Black Bear to Schindler’s List: the seven best films to watch on TV this week
Pick of the week
A teasing air of mystery pervades Lawrence Michael Levine’s off-centre drama, a tale of two halves exploring the creative process. Aubrey Plaza could fill a showreel with her committed performance(s) as Allison, a film-maker (or is she an actor?) intending to write her next movie at the lakeside log cabin owned by Christopher Abbott’s musician Gabe and his pregnant partner Blair (Sarah Gadon) – a couple whose unhappiness is brought to the boil by her presence. After that noirish opening, the second part features the same three actors in the same location but as different characters. The film-shoot plot is often comic, but becomes increasingly fraught and emotional.
Thursday 26 January, Amazon Freevee
Bank of Dave
The true story of Burnley self-made millionaire Dave Fishwick, who loans money to local businesses with the profits going to charity, has become an amiable comedy, albeit one a fair distance from the facts. Here, Joel Fry’s hangdog London solicitor Hugh – hired by the chipper Dave (Rory Kinnear) to get his project legitimised as a bank – has his prejudices dismantled by the town’s friendliness. It’s a classic British underdog story, with some cracking courtroom drama, a conceited City grandee to hiss at, and Def Leppard in the role of deus ex machina.
Out now, Netflix
The Hanging Sun
Francesco Carrozzini’s adaptation of Jo Nesbø’s novel Midnight Sun edges away from the grisly twists and turns of the Scandi noir author’s usual output. Rather, it’s a tale of redemption, as Alessandro Borghi’s taciturn stranger hides out from his criminal family in a starkly beautiful but hidebound religious community in the Nordic far north. Soon, he is drawn into the lives of Jessica Brown Findlay’s abused wife and her son. Charles Dance and Peter Mullan provide the dramatic heft, as hope peeks tentatively through the gloom.
Saturday 21 January, 10.50am, 8pm, Sky Cinema Premiere
Berberian Sound Studio
A film to be listened to as much as watched, retro stylist Peter Strickland’s unsettling chiller delves into the obscure world of movie post-production. Toby Jones plays Gilderoy, an unworldly sound engineer who flies to Italy to supervise the effects on a horror picture. We never see the work in progress, only the screams of the (mainly female) cast and the evisceration of various fruit and vegetables as the violent, misogynistic imagery starts to mess with Gilderoy’s mind – to the point where he falls out of sync with reality. Unsettling fare.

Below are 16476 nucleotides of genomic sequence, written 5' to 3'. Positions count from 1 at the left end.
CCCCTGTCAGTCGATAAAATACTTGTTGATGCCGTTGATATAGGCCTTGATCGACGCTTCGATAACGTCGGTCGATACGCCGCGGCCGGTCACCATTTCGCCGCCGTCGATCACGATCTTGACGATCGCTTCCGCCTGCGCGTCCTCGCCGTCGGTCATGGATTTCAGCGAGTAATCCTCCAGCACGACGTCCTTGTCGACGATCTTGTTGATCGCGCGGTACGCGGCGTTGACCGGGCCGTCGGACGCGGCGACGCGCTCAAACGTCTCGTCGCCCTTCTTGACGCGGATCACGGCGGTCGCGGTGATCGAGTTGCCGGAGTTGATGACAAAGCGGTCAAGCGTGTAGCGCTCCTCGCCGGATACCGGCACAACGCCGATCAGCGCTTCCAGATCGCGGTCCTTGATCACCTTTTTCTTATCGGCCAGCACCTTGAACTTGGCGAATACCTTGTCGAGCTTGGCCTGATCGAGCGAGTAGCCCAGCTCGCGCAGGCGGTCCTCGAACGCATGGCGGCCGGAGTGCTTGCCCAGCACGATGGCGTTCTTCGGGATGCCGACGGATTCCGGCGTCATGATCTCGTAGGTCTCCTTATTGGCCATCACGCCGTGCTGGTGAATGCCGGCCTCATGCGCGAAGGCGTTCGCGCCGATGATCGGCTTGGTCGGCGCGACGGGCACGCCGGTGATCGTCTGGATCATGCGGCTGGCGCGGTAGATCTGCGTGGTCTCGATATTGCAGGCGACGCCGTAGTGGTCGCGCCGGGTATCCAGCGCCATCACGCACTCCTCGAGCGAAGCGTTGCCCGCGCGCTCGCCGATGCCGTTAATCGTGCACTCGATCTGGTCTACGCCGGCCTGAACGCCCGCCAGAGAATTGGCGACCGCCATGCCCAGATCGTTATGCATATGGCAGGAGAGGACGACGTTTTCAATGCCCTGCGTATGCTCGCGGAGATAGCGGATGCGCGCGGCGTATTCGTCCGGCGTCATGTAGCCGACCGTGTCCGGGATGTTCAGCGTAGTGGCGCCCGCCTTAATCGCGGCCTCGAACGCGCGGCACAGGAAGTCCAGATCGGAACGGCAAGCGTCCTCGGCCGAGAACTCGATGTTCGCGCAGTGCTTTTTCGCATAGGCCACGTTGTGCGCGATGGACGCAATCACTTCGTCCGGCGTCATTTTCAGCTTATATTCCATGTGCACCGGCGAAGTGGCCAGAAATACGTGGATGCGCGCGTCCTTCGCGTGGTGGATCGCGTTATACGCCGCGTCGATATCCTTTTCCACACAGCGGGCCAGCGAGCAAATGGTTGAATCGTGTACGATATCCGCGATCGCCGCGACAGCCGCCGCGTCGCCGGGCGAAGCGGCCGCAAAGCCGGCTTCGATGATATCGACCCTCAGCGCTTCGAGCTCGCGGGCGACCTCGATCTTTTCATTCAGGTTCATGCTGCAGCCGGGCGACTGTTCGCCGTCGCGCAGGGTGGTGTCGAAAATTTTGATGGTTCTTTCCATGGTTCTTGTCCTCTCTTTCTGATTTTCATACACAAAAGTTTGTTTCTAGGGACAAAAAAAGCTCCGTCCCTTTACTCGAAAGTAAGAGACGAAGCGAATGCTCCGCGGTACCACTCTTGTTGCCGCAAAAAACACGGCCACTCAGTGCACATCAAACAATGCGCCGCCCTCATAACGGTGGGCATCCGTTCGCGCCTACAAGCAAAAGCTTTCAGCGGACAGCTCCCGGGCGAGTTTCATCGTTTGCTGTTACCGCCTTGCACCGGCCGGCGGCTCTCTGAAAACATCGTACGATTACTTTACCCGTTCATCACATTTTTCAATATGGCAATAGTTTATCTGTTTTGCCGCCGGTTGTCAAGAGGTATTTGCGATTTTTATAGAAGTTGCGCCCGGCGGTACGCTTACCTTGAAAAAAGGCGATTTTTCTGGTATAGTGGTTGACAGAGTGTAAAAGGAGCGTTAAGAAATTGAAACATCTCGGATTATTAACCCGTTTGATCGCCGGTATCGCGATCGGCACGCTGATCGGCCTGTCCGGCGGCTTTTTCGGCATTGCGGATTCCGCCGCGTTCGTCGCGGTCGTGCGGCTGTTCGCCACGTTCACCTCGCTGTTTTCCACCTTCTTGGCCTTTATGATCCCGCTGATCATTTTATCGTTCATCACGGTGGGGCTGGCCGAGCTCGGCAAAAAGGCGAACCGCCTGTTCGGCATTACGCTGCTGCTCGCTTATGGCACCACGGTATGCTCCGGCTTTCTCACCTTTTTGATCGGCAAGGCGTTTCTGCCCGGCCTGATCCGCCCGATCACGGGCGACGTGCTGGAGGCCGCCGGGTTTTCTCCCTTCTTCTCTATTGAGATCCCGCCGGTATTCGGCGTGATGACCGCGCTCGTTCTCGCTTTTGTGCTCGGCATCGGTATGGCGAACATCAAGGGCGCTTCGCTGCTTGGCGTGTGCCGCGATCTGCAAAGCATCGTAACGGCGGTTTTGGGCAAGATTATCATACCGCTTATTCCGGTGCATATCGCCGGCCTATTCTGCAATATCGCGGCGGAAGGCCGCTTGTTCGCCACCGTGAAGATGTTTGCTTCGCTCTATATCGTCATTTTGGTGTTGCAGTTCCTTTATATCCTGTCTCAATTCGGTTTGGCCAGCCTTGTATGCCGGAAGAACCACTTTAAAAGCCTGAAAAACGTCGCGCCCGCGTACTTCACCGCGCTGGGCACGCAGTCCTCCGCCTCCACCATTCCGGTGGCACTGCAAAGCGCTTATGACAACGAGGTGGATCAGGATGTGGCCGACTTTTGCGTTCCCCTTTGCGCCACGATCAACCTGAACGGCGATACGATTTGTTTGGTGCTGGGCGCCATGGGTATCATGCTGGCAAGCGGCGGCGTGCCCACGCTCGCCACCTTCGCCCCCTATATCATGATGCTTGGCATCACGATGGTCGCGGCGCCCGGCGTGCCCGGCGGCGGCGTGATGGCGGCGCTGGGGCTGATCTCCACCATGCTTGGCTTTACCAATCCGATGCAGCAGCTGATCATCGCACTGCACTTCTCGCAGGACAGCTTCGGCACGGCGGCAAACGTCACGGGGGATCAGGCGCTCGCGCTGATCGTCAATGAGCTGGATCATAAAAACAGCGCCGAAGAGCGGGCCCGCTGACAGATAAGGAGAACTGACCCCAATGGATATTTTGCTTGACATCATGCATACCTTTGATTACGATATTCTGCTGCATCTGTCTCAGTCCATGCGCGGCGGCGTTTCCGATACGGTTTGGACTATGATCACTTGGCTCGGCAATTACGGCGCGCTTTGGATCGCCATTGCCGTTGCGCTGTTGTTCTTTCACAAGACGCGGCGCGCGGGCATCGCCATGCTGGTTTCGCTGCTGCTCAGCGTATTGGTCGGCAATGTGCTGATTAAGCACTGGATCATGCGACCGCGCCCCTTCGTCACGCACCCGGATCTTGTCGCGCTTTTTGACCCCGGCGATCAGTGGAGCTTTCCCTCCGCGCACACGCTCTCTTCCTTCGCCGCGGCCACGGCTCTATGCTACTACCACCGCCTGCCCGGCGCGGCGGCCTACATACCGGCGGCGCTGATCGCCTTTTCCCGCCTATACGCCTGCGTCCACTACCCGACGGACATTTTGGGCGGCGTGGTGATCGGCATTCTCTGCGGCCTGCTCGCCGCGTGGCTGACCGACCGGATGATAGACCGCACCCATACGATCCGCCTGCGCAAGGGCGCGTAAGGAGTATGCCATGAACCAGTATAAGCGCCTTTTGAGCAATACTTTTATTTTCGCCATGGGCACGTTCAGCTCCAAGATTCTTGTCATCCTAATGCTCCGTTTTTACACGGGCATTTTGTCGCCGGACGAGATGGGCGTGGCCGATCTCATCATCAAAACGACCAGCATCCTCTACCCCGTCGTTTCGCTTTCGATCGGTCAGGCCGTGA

Saturday 21 January, 11.45pm, Film4
The TV week leading to Holocaust Memorial Day on Friday offers up several films exploring the subject, but few have had the popular impact of Steven Spielberg’s 1993 Oscar winner. It’s an unflinching, intensely moving tragedy, shot in crisp black-and-white, about Oskar Schindler (Liam Neeson), a German businessman in Poland who exploits the free labour of the Jews of Kraków’s ghetto. Slowly, reluctantly, he finds a conscience and tries to save their lives in a heartbreaking true story.
Sunday 22 January, 10pm, BBC Two
Wings of Desire
Wim Wenders’ tender 1987 romantic fantasy is filtered through the lens of a then divided Berlin, resulting in a film that balances wonder with sadness. Bruno Ganz plays Damiel, one of a population of angels who watch over the German city’s inhabitants but are unable to intervene in their lives. Then he sees Solveig Dommartin’s trapeze artist Marion and feels the tug of human emotion – particularly love – and the desire for physical connection. It’s a freewheeling, poetic tale, shifting between black-and-white and colour as it dwells on the experiences of both the aerial and the earthbound.
Monday 23 January, 1.45am, Film4
This febrile 2017 amour fou mystery was our first indication that Jessie Buckley was a star in the making. She blazes through the film as Moll, the disaffected daughter of a well-off Jersey family who is drawn to the dangerous Pascal (Johnny Flynn). Meanwhile, a series of murders of girls has set the island on edge. While Pascal may have his secrets (is he the killer?), Moll isn’t the dutiful child her controlling mother (the great Geraldine James) would like. Writer-director Michael Pearce went on to make the tense Riz Ahmed thriller Encounter, so is another one to watch.
Tuesday 24 January, 10.50pm, Film4